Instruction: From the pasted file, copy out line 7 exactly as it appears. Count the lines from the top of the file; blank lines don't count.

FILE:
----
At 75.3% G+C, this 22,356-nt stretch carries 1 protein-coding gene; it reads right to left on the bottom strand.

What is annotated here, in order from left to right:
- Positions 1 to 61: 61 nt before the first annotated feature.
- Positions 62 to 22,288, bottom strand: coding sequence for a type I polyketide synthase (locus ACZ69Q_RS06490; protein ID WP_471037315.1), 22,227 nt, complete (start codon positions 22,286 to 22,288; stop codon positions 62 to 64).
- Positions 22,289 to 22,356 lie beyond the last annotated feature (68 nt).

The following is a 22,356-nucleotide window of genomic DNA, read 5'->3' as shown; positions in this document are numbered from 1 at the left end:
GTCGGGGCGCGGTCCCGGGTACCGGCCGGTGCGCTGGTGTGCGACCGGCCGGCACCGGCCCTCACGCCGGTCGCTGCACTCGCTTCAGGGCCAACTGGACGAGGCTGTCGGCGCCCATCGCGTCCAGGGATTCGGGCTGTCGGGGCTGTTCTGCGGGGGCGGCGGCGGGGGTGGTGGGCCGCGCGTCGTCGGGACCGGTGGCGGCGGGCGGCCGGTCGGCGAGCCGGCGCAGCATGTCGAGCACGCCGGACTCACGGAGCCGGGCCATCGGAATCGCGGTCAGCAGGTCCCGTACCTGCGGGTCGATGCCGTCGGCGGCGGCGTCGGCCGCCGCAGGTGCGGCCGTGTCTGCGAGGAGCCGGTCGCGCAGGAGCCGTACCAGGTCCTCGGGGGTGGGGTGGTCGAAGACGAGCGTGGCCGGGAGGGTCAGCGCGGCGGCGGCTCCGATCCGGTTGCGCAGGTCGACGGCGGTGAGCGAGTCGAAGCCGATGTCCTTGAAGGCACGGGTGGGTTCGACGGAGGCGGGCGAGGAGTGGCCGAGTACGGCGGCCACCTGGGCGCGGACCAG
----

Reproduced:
GTCGGGGCGCGGTCCCGGGTACCGGCCGGTGCGCTGGTGTGCGACCGGCCGGCACCGGCCCTCACGCCGGTCGCTGCACTCGCTTCAGGGCCAACTGGACGAGGCTGTCGGCGCCCATCGCGTCCAGGGATTCGGGCTGTCGGGGCTGTTCTGCGGGGGCGGCGGCGGGGGTGGTGGGCCGCGCGTCGTCGGGACCGGTGGCGGCGGGCGGCCGGTCGGCGAGCCGGCGCAGCATGTCGAGCACGCCGGACTCACGGAGCCGGGCCATCGGAATCGCGGTCAGCAGGTCCCGTACCTGCGGGTCGATGCCGTCGGCGGCGGCGTCGGCCGCCGCAGGTGCGGCCGTGTCTGCGAGGAGCCGGTCGCGCAGGAGCCGTACCAGGTCCTCGGGGGTGGGGTGGTCGAAGACGAGCGTGGCCGGGAGGGTCAGCGCGGCGGCGGCTCCGATCCGGTTGCGCAGGTCGACGGCGGTGAGCGAGTCGAAGCCGATGTCCTTGAAGGCACGGGTGGGTTCGACGGAGGCGGGCGAGGAGTGGCCGAGTACGGCGGCCACCTGGGCGCGGACCAG